A debate about the so-called ‘rule of law’ erupted last month after the newly appointed Australian Council of Trade Unions (ACTU) Secretary, Sally McManus, told the 7.30 program that she only believed in the rule of law “where the law’s fair, where the law’s right but when it’s unjust I don’t think there’s a problem with breaking it”.
McManus was responding to a question about whether the ACTU should distance itself from the construction union which has been fined for taking what is deemed to be ‘illegal’ industrial action.
Predictably, politicians from both the major parties responded with astonishment, as did representatives of the bosses’ organisations. Employment Minister Michaelia Cash commented that “All reasonable Australians fundamentally understand that a key pillar of our peaceful, democratic society is adherence to the rule of law.”
While Labor leader Bill Shorten said “If you don’t like a law, if you think a law is unjust, use the democratic process to get it changed.” Business Council of Australia boss Jennifer Westacott said “What kind of society will we have if everyone can simply choose to ignore any laws they don’t like?”
While these people feign outrage at the at the mere suggestion of working people breaking unjust laws, they are completely comfortable when big business and governments choose to act illegally.
For example, no such outrage was expressed when it was revealed that the convenience store giant 7-Eleven had defrauded workers of tens of millions of dollars, or when the construction firm Grocon was convicted of breaching laws that led to the deaths of three innocent pedestrians.
Clearly these people also weren’t talking about the federal government and its refusal to adhere to international laws in relation to asylum seekers, or the illegal invasion of Iraq in 2003. It seems when governments and corporations don’t like laws they either just ignore them, or arbitrarily change them. Their hypocrisy is breathtaking.
Politicians from the major parties and the captains of industry pretend as if laws are just part of nature, rather than tools that are used by the capitalist class to maintain their rule. We live in a class society where the capitalist class represents a tiny minority. It makes profits by exploiting the majority working class, and needs an apparatus in place to ensure that the majority accept this situation.
It does this in a number of ways, but crucial is the preservation of the courts, the laws, the parliaments, the police etc. The entire state is designed to protect profits and maintain the capitalist class’s rule.
Ever since Australia was first colonised laws were introduced on this basis, and from then till now a struggle over profits, and for our rights, has ensued. Working people have attempted to win a bigger share of the wealth and to push back at this rigged set up. As the old saying goes, it’s “better to break the law than break the poor”.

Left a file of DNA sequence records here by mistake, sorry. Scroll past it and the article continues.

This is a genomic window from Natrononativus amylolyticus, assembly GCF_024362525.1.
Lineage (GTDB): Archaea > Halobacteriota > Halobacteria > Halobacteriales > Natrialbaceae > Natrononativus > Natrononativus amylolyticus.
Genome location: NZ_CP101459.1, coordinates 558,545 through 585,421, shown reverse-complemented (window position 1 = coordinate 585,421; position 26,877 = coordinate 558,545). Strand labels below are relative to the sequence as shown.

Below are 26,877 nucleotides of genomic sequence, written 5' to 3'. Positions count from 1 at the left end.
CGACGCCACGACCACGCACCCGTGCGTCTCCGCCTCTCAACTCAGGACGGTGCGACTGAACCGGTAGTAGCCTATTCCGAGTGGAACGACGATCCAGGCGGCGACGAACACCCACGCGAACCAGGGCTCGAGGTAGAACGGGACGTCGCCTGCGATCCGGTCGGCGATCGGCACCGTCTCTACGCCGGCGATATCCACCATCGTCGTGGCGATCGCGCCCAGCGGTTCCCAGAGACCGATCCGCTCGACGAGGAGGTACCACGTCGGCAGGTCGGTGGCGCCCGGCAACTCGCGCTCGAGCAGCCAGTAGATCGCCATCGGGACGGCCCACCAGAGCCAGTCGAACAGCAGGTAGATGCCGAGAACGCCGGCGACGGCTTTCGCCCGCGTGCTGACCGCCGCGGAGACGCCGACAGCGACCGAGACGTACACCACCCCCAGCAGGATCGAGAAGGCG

Originally it was not even possible to use the so-called “democratic process” to change the laws because voting was only for rich men. This changed after the illegal Eureka rebellion after which most men were afforded the right to vote. It took much longer for women and aboriginal people to win the same rights, and laws were broken to do so.
The only way that rights have been won, and laws have been changed in the past, is by people standing up to this rigged system. This has inevitably meant routinely breaking unjust laws. The history of Australia is in fact a history of dissent.
Socialists would agree with McManus’s sentiments but we would explain that under a system where the minority capitalist class controls the economy, the state, and even the media, there can be no real democracy. In that sense, no capitalist laws are really “fair”.
That does not mean that socialists stand for chaos and an unruly society. We are in favour of order, but that will be best achieved under a system where the majority of working class people have a real say in the running of society. In the struggle for real worker’s democracy, it will be necessary to continue to break anti-working class laws.
This type of an outlook used to be well understood within the trade union movement but in recent decades the domination of pro-capitalist, Labor Party politics has seen it diminished. A consequence of class struggle politics being pushed back is increased wealth inequality and the winding back of our rights. It will only be the re-introduction of socialist ideas into the trade union movement that will turn this situation around.
Editorial comment from the April 2017 issue of The Socialist